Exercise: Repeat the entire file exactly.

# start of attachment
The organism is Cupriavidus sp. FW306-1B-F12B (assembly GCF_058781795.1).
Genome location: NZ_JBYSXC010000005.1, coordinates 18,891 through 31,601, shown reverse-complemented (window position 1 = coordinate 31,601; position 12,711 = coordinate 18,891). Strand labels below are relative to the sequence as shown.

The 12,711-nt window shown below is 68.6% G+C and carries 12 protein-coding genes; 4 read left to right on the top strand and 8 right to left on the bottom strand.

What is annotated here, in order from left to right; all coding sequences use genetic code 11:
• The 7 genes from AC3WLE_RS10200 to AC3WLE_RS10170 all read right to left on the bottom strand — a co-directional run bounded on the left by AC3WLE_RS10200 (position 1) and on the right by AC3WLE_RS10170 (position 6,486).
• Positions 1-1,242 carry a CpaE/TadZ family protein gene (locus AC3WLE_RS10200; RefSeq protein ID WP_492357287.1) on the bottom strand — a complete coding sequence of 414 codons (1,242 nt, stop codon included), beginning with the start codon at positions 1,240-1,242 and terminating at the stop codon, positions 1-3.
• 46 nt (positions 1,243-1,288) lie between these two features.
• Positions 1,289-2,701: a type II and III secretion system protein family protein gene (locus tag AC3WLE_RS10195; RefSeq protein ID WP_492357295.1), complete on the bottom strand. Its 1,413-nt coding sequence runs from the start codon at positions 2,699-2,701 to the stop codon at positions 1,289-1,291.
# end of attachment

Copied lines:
The organism is Cupriavidus sp. FW306-1B-F12B (assembly GCF_058781795.1).
Genome location: NZ_JBYSXC010000005.1, coordinates 18,891 through 31,601, shown reverse-complemented (window position 1 = coordinate 31,601; position 12,711 = coordinate 18,891). Strand labels below are relative to the sequence as shown.

The 12,711-nt window shown below is 68.6% G+C and carries 12 protein-coding genes; 4 read left to right on the top strand and 8 right to left on the bottom strand.

What is annotated here, in order from left to right; all coding sequences use genetic code 11:
• The 7 genes from AC3WLE_RS10200 to AC3WLE_RS10170 all read right to left on the bottom strand — a co-directional run bounded on the left by AC3WLE_RS10200 (position 1) and on the right by AC3WLE_RS10170 (position 6,486).
• Positions 1-1,242 carry a CpaE/TadZ family protein gene (locus AC3WLE_RS10200; RefSeq protein ID WP_492357287.1) on the bottom strand — a complete coding sequence of 414 codons (1,242 nt, stop codon included), beginning with the start codon at positions 1,240-1,242 and terminating at the stop codon, positions 1-3.
• 46 nt (positions 1,243-1,288) lie between these two features.
• Positions 1,289-2,701: a type II and III secretion system protein family protein gene (locus tag AC3WLE_RS10195; RefSeq protein ID WP_492357295.1), complete on the bottom strand. Its 1,413-nt coding sequence runs from the start codon at positions 2,699-2,701 to the stop codon at positions 1,289-1,291.